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"Taurolidine lock solutions have been used to decrease catheter-related bloodstream infections (CRBSIs) in both adult and pediatric patients" Sun et al (2020).

Infection is one of the most commonly described complications, and a major cause of morbidity and mortality in pediatric patients treated using central venous catheters (CVCs). Taurolidine lock solutions have been used to decrease catheter-related bloodstream infections (CRBSIs) in both adult and pediatric patients. The purpose of this study was to systematically search the literature and conduct a meta-analysis to determine the efficacy of taurolidine in reducing CRBSI in children. We conducted an electronic search of the PubMed, EMBASE, Cochrane Library, TRIP Database, CINAHL, and Google Scholar databases for articles published up to 1st November 2019. Eligible studies included randomized controlled trials (RCTs) comparing the effects of taurolidine with control for preventing CRBSI in pediatric patients. Four studies were included. Our results indicated a statistical significant reduction in the total number of CRBSI with taurolidine as compared to control (RR: 0.23; 95% CI:0.13, 0.40; I2 = 0%; P<0.00001). The pooled analysis also indicated a statistical significant reduction in the incidence of CRBSI (defined as the number of CRBSI events/1000 catheter days) in the taurolidine group (MD: -1.12; 95% CI:-1.54, -0.71; I2 = 1%; P<0.00001). The number of catheters removed due to infection or suspected infection was not significantly different between the two groups (RR: 0.68; 95% CI:0.22, 2.10; I2 = 56%; P = 0.50) (Fig 5). The quality of the included studies was not high. The use of taurolidine as a catheter locking solution may significantly reduce CRBSI in pediatric patients. However, the quality of current evidence is not high and further high-quality large scale RCTs are needed to corroborate our results.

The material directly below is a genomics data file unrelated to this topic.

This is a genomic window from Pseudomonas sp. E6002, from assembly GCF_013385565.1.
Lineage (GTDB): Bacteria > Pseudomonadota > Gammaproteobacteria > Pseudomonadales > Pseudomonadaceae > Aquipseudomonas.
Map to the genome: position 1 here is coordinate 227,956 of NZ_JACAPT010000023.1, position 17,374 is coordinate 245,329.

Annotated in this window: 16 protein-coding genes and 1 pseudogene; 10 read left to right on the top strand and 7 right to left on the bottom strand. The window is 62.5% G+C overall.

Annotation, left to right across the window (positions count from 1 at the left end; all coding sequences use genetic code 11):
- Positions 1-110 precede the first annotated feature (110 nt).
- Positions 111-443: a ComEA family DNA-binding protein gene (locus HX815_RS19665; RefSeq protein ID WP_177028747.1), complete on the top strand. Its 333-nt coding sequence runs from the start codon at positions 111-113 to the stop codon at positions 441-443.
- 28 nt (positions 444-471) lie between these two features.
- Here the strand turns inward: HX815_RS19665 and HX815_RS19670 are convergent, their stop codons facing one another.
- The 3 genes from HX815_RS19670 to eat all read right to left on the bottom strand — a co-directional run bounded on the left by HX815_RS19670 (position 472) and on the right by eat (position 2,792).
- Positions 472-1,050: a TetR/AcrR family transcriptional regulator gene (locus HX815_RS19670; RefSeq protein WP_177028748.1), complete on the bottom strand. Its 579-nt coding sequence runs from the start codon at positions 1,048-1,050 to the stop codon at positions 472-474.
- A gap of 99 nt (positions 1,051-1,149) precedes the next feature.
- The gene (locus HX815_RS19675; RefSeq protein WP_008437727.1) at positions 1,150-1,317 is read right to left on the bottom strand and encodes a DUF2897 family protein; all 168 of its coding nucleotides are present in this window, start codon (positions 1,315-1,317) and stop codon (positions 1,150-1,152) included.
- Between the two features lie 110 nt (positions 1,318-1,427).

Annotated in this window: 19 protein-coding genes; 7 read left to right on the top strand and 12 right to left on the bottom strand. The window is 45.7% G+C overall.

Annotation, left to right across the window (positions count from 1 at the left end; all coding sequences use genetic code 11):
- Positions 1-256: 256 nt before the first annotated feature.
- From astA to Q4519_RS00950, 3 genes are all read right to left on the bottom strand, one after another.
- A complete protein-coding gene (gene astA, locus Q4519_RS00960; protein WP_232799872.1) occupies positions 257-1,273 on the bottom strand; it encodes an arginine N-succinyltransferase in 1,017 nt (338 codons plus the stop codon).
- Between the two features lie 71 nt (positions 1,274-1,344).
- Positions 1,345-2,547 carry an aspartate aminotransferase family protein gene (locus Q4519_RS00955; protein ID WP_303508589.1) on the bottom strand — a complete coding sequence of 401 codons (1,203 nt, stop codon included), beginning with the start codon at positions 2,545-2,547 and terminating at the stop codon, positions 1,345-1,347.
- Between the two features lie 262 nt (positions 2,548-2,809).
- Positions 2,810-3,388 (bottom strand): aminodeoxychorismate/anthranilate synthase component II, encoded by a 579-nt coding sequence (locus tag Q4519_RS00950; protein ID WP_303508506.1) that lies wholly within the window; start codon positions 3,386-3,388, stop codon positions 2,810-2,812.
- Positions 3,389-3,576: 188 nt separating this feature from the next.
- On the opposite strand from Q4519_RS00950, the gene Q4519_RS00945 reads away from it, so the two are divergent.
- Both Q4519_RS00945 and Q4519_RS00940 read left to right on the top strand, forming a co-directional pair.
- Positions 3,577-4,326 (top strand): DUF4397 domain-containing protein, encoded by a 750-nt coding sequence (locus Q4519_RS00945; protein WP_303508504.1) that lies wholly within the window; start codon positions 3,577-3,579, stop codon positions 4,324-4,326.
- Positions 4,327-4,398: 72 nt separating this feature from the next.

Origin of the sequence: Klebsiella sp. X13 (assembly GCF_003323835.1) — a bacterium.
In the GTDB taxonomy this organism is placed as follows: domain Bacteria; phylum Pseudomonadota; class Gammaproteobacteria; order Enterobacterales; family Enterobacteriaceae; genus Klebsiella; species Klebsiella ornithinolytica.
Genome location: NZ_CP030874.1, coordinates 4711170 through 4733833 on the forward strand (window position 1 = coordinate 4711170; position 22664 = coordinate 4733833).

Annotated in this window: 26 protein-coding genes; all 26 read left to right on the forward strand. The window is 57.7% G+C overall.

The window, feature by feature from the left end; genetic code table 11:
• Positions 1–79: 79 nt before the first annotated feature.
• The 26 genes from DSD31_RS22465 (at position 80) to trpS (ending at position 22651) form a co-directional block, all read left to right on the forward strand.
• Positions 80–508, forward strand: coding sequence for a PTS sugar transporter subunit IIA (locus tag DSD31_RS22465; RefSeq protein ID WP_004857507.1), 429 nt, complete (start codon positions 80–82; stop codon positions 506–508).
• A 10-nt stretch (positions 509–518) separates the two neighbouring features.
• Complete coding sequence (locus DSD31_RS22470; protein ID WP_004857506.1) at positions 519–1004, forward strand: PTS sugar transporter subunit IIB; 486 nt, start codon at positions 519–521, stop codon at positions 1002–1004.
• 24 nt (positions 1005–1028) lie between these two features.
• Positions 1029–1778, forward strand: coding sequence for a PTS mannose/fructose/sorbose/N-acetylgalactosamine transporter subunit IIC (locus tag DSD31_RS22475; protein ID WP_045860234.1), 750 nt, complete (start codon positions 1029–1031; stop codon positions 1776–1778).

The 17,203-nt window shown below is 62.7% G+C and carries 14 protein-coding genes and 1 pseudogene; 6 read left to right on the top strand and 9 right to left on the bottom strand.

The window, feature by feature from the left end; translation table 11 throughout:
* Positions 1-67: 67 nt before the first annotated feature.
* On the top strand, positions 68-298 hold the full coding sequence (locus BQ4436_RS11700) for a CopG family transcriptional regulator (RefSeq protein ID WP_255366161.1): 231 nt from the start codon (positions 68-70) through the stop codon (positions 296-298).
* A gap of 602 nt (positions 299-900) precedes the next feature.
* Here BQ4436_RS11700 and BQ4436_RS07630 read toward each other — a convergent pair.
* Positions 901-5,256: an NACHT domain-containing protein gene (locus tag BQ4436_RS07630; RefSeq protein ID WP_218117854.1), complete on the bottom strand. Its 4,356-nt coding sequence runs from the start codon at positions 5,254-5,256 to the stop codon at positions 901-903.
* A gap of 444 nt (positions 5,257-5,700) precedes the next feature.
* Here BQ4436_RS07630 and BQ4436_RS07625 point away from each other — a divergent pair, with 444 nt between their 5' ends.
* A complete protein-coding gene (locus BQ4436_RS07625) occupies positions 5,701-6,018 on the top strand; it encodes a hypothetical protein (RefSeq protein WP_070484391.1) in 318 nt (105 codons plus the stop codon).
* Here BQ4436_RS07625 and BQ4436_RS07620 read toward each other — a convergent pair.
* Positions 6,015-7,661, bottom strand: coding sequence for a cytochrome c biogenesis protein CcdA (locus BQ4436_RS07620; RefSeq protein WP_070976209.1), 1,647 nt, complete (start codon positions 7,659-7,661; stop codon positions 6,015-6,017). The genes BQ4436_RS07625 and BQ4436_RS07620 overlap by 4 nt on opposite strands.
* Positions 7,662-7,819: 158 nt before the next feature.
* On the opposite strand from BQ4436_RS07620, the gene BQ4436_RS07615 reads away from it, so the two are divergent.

Sun, Y., Wan, G. and Liang, L. (2020) Taurolidine lock solution for catheter-related bloodstream infections in pediatric patients: A meta-analysis. PLoS One. 15(4), p.e0231110. doi: 10.1371/journal.pone.0231110.

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1. What was the level of CRBSI risk reduction between the taurolidine group and the control group?
2. The authors state that the advantage of a locking solution is that it..?
3. What is the range of antimicrobial activity associated with Taurolidine?
4. What is mortality rates associated with CRBSI?

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